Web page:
2020–2021 BCSC Basic and Clinical Science Course™
3 Clinical Optics
Introduction: Quick-Start Guide to Optics and How to Refract
Part 1: Introductory Optics
A Very Much Simplified Model Eye
We now have in hand the tools to illustrate the correction of simple axial refractive errors, which arise from a mismatch between the optical power of the anterior segment (cornea and crystalline lens) and the axial length of the eye.
Suppose that all the refracting power of the eye is concentrated at a single plane, at the apex of the cornea, and assume the typical axial length of 24.0 mm. If this ultra-simplified model eye is to focus light from distant objects on the retina (Figure I-11A)—the power at the corneal apex must be given by the vergence equation: 0 + P = 1.33/0.024 m = 55.42 D. [The actual total nominal power of the human eye is in fact about 60 D, so our simplistic model is off by only about 10%.]
Now suppose that our eye has the standard anterior segment with optical power 55.42 D but is 1.0 mm longer than normal—so the axial length is 25.0 mm. In such an eye, which is said to be myopic, light from a distant point source comes to a focus where the retina “should have been” (Figure I-11B); then the rays cross and continue for another millimeter before they form an (annoying) blur-circle on the retina. To correct the refractive error, we must shift the image location 1.0 mm toward the back of the eye. This can be done, say, with a concave (diverging, “minus” power) contact lens of power P placed adjacent to the corneal apex according to the vergence equation: 0 + (P + 55.42 D) = 1.33/.025 D = +53.20 D. Thus, the power of the required contact lens is P = 53.20 D – 55.42 D = –2.22 D. [In a more precise calculation, the correction would be about –3 D for each millimeter of excess axial length.]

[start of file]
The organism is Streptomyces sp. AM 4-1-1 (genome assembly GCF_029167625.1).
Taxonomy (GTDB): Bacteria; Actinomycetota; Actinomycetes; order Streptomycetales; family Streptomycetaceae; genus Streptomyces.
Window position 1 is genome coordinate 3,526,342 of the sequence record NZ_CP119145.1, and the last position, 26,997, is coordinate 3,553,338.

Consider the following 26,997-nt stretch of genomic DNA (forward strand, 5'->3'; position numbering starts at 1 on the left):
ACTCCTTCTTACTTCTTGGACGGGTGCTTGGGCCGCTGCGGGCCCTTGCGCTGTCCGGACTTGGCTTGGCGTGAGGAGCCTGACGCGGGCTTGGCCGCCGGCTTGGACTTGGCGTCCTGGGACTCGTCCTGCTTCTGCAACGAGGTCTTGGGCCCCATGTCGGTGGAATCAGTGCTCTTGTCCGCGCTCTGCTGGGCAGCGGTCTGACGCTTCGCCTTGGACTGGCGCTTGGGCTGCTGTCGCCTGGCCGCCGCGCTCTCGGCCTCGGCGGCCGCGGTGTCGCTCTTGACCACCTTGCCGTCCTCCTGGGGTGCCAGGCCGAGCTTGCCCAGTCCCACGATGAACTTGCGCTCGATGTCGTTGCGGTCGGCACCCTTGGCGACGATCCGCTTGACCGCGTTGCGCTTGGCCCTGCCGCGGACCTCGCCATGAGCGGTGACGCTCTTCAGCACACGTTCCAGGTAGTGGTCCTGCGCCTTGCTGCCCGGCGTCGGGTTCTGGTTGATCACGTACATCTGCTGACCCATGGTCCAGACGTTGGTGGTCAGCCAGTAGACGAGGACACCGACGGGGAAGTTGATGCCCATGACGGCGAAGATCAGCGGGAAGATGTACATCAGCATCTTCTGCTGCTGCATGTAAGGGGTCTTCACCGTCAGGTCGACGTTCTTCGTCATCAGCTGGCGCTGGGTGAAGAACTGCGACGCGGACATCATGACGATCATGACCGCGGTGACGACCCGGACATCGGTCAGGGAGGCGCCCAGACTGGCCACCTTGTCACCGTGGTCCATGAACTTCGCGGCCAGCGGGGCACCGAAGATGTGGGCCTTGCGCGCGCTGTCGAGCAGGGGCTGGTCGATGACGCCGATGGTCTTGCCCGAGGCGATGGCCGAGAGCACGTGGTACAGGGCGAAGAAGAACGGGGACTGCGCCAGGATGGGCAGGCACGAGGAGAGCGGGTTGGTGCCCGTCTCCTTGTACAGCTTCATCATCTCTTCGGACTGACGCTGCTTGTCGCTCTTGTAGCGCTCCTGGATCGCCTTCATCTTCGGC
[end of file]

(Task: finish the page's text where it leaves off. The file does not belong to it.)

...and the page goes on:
Figure I-11 The position of light rays focusing. A, The normal eye. B, A myopic eye. C, A hyperopic eye.
(Illustration developed by Scott E. Brodie, MD.)
Similarly, if the axial length of our ultra-simplified model eye were reduced by 1.0 mm, distant objects would form an image behind the retina (Figure I-11C). Such an eye is hyperopic. The required contact lens power would be given by the vergence equation: 0 + (P + 55.42 D] = 1.33/0.023 m = +57.83 D, or P = +57.83 D – 55.42 D = +2.41 D, a convex “plus” lens.
Excerpted from BCSC 2020-2021 series : Section 3 - Clinical Optics. For more information and to purchase the entire series, please visit https://www.aao.org/bcsc.